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Filters have been replaced by scores of creative options at your fingertips!
Color Temperature. noun: the temperature at which a black body would emit radiation of the same color as a given object.
Lord William Thomson Kelvin was an accomplished mathematical physicist known for his advanced work in thermodynamics. He is credited with accurately determining the correct numerical value of absolute zero. (-273.15 C) Because of his contribution to science and engineering, absolute temperatures are stated in units of kelvin in his honor.
As photographers we don’t relate to “black bodies” and emitted radiation scientifically, but rather creatively by adjusting the white balance of our camera sensors electronically, or with color correction filters for emulsion based film.
FILM - Almost every DP I know prefers the look of Tungsten balanced (3200K) film for day exteriors. They’ll put an orange filter (#85) in front of the lens to convert the daylight 5600K to 3200K - tungsten. To keep a little more of the blue, you can accomplish a “half” correction with an 81EF filter that corrects to 4400K. In 1989, Kodak introduced a daylight balanced emulsion that did not require a color correction filter. I never liked the look of 5245/50D film because it was contrasty and lacked color vibrancy.
Under certain fluorescent lights, a light magenta filter could be added to minimize the green spike in those otherwise tungsten fixtures. In general, there are just a few filters that DP's use to effect the color balance while shooting tungsten film. Once exposed though, a myriad of different looks can be introduced in post while creating a digital intermediate.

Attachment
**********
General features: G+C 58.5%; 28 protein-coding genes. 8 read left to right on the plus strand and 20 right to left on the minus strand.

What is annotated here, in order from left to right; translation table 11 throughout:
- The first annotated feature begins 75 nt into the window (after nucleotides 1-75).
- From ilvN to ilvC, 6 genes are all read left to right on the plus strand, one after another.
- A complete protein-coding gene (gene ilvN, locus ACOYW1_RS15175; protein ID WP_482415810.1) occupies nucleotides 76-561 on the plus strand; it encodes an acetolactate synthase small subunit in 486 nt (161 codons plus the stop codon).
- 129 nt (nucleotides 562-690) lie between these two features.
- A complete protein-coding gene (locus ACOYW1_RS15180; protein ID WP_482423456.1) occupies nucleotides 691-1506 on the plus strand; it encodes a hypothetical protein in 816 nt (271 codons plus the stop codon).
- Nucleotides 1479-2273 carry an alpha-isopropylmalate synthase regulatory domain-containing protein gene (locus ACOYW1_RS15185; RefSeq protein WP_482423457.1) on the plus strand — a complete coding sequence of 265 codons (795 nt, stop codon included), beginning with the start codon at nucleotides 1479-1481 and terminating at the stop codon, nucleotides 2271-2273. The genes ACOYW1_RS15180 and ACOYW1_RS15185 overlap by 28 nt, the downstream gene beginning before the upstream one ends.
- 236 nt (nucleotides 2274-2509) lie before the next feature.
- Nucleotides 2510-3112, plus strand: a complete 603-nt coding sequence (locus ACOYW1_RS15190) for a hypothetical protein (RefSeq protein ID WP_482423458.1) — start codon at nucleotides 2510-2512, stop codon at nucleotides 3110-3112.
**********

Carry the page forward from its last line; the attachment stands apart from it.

Lord Kelvin is bookended by an extreme range of color temperatures. From the barely actuated, low temperature tungsten filaments, to an off the color temperature charts - super high energy lightning strike. Shades of red and orange represent the lowest end of color temperature, while white light transitioning to blue light reside at the top of the Kelvin scale.
DIGITAL – With electronic sensors instead of film, we have the amazing ability to choose practically an infinite number of color temperatures prior to imaging. I tend to play it a bit safe, because I can’t “un-bake” an unconventional “look”, later on. I’m old school and tend to do most of my image processing in post, where there are many options and I’m more objective. I must say though, the ability to “custom” white balance because of some strange light source is very cool. I custom white balance almost everything I shoot these days, something that just isn’t possible with film without shooting a test first, just to be sure.
Photo credit: “Lightning from the Thunderhead” – Kara Swanson